An Anchor Behind the Curtain

We have an anchor of the soul. That’s what’s resonating this morning as I read the last half of Hebrews 6. And who doesn’t need an anchor these days? Something that is sure? Something which can hold fast? But what grabs me this morning is less about what the nature of our anchor is and more about where our anchor is planted. We have an anchor behind the curtain.

So when God desired to show more convincingly to the heirs of the promise the unchangeable character of His purpose, He guaranteed it with an oath, so that by two unchangeable things, in which it is impossible for God to lie, we who have fled for refuge might have strong encouragement to hold fast to the hope set before us. We have this as a sure and steadfast anchor of the soul, a hope that enters into the inner place behind the curtain, where Jesus has gone as a forerunner on our behalf, having become a High Priest forever after the order of Melchizedek.

(Hebrews 6:17-20 ESV)

These ancient Hebrews weren’t dealing with pandemics, protests, and politics, but whatever it was that was creating the pressure cooker they were living in, for some it was causing them to waver in their faith. To question “the ask” of God’s call on their lives. To second guess whether following Christ was really going to be worth it all. To forsake the assembling of themselves together. To consider going back to an easier way, a way more in line with the world they used to know.

So the message to the Hebrews was, “Keep on keepin’ on!” Because Christ is better (Heb. 1:4, 2:17-18, 3:3). Because the promises are better (Heb. 7:22, 8:6). Because, when all will be said and done, the way of faith is better (Heb. 11:6). Therefore, the race to be run, though it requires great endurance, is also better (Heb. 12:1-3). And this results in a hope which is better. A hope set before us. A hope we have as a sure and steadfast anchor of the soul.

But lest we think it is our ability to hope which provides our steadfast security, the Spirit emphasizes that the strength of the anchor lies not in us but in where the anchor is planted — the inner place behind the curtain.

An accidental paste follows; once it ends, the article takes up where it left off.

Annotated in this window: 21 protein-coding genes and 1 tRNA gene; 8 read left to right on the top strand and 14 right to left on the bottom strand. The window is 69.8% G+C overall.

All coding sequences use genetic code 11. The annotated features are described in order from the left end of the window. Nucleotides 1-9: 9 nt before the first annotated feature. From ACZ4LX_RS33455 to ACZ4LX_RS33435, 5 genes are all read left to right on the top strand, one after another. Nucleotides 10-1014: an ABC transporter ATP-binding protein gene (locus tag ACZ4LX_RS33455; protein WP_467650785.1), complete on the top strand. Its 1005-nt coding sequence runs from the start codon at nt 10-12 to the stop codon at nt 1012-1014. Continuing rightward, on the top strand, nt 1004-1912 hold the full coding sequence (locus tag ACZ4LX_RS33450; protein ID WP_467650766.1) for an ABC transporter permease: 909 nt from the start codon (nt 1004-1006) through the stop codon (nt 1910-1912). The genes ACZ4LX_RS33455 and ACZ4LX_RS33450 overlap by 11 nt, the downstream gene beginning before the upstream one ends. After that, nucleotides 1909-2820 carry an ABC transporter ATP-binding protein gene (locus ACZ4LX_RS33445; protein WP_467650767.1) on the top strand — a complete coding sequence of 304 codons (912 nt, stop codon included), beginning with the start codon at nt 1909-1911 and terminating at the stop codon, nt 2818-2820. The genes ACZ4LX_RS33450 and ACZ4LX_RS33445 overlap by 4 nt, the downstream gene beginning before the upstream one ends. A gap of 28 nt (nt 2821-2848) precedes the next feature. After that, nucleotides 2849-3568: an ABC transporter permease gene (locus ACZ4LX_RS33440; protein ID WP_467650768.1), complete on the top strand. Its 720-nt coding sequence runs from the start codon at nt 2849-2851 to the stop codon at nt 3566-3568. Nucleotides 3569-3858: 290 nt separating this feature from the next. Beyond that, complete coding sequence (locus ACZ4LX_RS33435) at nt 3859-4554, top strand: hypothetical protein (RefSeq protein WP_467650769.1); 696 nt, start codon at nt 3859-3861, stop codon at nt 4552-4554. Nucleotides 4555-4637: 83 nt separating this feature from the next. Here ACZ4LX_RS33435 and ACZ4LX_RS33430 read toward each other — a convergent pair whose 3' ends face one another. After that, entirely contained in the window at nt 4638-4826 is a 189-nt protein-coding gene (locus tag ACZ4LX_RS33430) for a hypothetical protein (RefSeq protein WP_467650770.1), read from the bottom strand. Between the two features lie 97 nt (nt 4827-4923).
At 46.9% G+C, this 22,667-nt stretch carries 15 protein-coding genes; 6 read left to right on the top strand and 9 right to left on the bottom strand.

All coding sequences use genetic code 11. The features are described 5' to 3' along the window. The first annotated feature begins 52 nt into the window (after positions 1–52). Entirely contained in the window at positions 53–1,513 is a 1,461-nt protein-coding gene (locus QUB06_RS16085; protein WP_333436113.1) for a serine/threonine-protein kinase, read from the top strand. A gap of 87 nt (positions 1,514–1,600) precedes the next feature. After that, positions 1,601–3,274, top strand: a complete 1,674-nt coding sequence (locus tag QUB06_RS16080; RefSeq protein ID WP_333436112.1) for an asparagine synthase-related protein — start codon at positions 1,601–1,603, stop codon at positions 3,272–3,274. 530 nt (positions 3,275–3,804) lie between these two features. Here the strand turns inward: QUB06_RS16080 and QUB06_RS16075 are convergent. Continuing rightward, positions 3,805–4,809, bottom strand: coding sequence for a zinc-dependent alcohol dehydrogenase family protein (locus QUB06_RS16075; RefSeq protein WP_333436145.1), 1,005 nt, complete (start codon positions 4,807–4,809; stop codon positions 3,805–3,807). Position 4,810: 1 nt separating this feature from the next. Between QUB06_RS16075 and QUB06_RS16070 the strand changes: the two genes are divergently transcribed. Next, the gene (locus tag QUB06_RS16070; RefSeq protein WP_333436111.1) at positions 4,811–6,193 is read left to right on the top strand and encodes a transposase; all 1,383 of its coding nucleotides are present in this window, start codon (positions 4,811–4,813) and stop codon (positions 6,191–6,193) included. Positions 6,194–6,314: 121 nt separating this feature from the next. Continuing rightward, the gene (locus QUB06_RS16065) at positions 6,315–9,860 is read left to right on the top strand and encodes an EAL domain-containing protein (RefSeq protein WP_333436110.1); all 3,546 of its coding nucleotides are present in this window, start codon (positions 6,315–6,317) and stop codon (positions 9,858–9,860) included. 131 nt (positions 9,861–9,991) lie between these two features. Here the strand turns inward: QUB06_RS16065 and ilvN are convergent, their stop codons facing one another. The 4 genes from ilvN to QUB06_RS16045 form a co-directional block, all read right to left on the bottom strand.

No matter how heavy an anchor is, if it doesn’t become firmly planted in the ocean bed, if it doesn’t catch onto something immovable, it can hang off the boat all day long but will provide little stability in the storm. Yes, our hope is an anchor for the soul, but only because it is tethered steadfastly behind the curtain.

Behind the curtain, where the glory dwells and God is present. Behind the curtain, where our great High Priest, having made a once for all atonement, ever lives to make perpetual intercession. That’s where the anchor of our soul is fastened. Not in our ability to muster up enough hope, but in the presence, in the power, and in the promises of the One who has given us such a sure hope.

The substance of our hope is faith (Heb. 11:1 NKJV). And we all know how our faith can waver at times. Therefore our hope can waver. Our anchor, at times, less characterized by weighty iron and more like flimsy aluminum. But, praise God, it is less about the weight of our hope and all about the ground into which our hope is anchored. Holy ground. Solid ground. Ground which is behind the curtain.

Thank God we have an anchor for the soul. An anchor formed by things better than this world could ever offer. An anchor securely attached to ground more holy than we could ever imagine. A steadfast anchor of the soul. An anchor behind the curtain.

By His grace. For His glory.

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